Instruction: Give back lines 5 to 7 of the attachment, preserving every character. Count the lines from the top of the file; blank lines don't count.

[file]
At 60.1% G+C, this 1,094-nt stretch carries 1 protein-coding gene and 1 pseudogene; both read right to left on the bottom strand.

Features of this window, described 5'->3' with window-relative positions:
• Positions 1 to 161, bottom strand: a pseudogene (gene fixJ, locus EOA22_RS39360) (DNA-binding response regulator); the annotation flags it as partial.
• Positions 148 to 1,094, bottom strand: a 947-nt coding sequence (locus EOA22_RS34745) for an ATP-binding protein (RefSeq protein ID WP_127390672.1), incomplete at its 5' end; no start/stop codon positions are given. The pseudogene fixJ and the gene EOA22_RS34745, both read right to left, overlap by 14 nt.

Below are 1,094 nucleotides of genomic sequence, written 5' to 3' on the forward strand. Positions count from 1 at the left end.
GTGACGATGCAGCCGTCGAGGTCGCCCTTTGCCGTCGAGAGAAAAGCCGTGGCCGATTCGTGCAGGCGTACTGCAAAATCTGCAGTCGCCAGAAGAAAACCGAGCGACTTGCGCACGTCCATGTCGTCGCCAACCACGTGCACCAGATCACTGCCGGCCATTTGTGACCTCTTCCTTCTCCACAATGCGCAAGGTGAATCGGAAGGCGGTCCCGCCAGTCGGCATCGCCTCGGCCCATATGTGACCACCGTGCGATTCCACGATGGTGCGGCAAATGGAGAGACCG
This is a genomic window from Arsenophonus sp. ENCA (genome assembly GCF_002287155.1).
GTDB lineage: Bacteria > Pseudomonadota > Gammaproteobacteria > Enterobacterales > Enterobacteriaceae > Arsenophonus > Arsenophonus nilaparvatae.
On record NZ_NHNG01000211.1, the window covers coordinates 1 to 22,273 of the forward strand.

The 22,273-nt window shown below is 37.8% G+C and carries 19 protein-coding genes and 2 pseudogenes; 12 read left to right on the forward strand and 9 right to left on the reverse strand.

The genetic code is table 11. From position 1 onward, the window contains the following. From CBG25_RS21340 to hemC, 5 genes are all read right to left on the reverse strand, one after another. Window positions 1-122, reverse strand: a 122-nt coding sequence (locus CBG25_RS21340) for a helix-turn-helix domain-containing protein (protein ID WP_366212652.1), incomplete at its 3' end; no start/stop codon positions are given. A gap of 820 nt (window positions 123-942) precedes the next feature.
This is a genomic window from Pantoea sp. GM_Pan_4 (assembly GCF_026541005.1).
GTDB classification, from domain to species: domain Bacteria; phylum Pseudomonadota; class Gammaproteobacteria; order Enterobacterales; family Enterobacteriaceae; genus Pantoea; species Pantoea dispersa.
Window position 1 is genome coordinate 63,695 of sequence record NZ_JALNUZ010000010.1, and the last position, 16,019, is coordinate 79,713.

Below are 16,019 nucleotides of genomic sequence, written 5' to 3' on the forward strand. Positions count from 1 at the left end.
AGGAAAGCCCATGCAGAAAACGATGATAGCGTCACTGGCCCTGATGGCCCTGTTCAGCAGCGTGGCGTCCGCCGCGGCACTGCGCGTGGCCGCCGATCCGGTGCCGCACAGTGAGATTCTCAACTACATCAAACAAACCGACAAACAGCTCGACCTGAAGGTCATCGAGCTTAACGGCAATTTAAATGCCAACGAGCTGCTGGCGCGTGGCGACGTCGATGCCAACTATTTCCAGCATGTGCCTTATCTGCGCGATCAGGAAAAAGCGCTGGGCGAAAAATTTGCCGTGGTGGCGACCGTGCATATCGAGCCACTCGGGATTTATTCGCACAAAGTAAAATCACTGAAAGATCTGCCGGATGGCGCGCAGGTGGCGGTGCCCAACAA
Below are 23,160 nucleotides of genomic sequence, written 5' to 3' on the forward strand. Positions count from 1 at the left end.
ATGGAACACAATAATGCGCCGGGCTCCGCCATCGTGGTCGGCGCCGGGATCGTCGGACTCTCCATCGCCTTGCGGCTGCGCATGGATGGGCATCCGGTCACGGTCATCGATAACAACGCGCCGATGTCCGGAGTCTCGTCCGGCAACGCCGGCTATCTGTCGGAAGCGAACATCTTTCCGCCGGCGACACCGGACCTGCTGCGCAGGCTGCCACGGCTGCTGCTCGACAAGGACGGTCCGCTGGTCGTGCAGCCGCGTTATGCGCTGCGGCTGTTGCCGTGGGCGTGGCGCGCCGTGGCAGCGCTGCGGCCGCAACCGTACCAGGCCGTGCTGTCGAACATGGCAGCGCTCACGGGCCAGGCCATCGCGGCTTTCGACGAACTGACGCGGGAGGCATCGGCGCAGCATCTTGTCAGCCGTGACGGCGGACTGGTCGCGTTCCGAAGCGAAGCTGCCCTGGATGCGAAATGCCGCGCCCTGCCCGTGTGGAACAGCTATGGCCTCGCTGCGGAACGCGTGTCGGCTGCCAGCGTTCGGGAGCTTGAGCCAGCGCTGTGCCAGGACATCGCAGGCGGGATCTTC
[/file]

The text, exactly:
Below are 1,094 nucleotides of genomic sequence, written 5' to 3' on the forward strand. Positions count from 1 at the left end.
GTGACGATGCAGCCGTCGAGGTCGCCCTTTGCCGTCGAGAGAAAAGCCGTGGCCGATTCGTGCAGGCGTACTGCAAAATCTGCAGTCGCCAGAAGAAAACCGAGCGACTTGCGCACGTCCATGTCGTCGCCAACCACGTGCACCAGATCACTGCCGGCCATTTGTGACCTCTTCCTTCTCCACAATGCGCAAGGTGAATCGGAAGGCGGTCCCGCCAGTCGGCATCGCCTCGGCCCATATGTGACCACCGTGCGATTCCACGATGGTGCGGCAAATGGAGAGACCG
This is a genomic window from Arsenophonus sp. ENCA (genome assembly GCF_002287155.1).